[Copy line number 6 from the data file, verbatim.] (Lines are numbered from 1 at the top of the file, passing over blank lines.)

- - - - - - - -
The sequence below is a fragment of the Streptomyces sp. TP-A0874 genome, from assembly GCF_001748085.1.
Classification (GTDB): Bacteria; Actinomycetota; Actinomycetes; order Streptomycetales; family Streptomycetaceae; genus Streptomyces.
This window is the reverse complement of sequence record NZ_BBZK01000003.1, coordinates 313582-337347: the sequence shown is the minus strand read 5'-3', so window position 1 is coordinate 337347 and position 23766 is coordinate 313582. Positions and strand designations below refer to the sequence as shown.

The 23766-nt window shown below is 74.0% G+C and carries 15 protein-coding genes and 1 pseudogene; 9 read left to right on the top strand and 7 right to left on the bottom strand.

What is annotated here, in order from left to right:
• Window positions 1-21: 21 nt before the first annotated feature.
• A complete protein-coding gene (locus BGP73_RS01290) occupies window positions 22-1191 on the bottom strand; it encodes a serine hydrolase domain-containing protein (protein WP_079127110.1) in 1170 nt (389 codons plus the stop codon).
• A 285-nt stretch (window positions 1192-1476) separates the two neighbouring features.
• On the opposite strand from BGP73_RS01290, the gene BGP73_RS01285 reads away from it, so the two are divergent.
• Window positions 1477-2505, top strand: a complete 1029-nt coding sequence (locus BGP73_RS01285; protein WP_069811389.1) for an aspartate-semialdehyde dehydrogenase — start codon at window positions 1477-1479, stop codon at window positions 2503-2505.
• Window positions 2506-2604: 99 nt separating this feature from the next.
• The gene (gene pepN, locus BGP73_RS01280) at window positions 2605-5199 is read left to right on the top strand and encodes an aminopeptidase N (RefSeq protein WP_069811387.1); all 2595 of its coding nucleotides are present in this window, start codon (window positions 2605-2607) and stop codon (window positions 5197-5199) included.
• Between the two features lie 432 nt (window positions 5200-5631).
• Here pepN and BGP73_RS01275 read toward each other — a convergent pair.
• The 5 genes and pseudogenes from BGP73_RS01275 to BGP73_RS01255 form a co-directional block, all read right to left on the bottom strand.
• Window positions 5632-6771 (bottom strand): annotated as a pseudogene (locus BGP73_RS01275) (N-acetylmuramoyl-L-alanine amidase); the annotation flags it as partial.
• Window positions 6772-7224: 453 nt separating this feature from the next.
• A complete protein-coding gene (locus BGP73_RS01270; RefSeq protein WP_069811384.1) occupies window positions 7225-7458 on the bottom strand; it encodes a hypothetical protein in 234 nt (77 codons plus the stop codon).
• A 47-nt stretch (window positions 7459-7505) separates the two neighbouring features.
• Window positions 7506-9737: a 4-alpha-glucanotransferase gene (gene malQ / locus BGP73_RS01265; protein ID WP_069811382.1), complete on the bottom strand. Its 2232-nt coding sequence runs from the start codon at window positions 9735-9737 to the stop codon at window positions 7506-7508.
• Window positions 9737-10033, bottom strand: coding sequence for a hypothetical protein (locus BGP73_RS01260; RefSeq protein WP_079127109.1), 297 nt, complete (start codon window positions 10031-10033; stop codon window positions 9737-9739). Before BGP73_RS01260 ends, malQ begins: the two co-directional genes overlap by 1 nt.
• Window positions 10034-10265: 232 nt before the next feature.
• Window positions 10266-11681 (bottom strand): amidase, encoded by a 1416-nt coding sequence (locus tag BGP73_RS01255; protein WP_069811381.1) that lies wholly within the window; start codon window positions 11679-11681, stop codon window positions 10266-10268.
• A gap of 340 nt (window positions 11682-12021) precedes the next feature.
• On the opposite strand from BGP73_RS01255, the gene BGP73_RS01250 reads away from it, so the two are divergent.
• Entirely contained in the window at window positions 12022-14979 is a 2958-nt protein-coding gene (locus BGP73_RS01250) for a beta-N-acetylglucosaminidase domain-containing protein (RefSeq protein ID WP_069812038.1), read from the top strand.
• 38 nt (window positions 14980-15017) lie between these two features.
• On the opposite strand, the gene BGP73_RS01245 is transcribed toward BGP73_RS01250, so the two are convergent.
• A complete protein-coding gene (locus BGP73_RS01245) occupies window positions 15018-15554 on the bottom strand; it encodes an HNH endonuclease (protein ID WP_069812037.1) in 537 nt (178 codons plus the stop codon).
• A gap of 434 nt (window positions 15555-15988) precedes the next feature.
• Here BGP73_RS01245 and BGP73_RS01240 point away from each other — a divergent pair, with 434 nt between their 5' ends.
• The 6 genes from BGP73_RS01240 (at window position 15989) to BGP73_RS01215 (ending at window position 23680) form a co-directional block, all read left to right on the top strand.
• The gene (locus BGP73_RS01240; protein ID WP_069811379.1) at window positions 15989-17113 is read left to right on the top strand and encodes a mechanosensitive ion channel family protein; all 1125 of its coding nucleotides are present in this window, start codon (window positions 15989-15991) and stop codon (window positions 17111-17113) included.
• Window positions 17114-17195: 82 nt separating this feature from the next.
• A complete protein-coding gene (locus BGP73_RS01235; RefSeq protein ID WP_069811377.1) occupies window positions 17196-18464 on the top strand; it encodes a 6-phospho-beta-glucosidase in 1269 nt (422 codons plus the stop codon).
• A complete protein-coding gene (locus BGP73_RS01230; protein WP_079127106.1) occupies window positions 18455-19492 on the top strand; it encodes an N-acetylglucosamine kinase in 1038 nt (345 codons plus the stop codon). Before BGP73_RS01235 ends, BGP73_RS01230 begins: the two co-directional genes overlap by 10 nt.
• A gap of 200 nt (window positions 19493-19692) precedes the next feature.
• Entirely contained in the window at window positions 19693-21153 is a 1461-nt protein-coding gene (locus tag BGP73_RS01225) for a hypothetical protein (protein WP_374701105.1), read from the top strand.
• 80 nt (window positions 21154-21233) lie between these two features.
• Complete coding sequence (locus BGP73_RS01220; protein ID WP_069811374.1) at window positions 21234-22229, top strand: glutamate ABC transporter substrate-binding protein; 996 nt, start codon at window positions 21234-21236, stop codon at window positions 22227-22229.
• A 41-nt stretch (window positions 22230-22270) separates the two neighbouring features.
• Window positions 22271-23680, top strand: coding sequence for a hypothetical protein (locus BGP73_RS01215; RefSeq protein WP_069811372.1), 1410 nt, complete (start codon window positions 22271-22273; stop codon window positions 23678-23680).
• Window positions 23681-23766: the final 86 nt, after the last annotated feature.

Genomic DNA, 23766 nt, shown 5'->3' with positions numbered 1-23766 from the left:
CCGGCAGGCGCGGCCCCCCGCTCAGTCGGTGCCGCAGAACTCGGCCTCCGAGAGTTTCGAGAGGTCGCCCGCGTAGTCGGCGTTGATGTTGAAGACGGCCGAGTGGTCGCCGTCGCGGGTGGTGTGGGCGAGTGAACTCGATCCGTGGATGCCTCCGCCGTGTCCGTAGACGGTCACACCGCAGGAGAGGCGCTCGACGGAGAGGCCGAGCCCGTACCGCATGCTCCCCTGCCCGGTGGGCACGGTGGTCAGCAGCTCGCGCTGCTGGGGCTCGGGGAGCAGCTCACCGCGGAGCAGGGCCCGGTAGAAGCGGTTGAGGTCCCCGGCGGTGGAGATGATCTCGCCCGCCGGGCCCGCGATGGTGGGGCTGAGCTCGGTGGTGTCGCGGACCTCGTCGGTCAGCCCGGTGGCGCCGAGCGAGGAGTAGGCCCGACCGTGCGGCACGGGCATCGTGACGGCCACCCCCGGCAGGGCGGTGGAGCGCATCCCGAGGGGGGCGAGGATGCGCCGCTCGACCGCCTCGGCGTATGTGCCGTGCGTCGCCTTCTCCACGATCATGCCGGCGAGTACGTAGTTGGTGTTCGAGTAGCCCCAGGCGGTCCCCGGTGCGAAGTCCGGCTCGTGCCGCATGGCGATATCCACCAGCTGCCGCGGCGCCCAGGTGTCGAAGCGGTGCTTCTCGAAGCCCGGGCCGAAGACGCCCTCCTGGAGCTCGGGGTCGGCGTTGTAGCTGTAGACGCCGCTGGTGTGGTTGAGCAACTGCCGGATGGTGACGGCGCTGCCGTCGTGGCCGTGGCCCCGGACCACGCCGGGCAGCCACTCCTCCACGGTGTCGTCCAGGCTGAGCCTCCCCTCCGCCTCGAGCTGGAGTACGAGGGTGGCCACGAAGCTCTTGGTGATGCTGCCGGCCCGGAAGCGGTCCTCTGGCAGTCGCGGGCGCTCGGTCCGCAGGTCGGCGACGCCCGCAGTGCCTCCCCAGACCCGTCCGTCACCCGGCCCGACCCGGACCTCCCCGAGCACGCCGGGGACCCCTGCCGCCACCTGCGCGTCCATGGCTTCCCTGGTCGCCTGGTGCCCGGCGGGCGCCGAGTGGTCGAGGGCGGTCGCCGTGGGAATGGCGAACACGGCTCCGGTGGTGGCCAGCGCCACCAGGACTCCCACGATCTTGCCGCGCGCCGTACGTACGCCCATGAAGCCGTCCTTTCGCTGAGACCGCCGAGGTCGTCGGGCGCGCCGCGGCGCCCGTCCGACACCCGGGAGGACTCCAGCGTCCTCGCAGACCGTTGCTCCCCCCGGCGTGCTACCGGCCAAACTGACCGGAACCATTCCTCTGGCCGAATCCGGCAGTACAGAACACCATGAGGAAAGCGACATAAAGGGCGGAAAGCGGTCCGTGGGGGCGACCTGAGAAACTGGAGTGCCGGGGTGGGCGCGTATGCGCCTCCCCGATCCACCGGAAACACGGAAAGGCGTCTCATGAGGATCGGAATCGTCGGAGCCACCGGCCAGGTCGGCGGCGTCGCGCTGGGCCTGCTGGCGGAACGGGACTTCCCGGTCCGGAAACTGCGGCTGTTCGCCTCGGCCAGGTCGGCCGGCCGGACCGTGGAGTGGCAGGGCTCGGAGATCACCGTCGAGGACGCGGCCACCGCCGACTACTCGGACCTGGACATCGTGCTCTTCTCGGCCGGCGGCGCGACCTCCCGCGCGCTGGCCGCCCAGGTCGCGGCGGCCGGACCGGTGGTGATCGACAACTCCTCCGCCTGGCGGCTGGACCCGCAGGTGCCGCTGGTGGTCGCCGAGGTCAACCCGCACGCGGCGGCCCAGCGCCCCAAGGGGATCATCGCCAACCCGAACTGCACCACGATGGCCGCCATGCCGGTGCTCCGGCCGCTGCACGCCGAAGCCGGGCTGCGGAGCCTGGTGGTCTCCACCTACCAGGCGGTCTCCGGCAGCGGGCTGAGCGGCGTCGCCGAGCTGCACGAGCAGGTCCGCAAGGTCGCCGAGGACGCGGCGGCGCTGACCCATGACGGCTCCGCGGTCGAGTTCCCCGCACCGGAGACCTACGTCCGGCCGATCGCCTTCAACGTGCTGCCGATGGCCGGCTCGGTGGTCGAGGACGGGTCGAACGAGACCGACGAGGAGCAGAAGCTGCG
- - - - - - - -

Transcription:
• Window positions 1-21: 21 nt before the first annotated feature.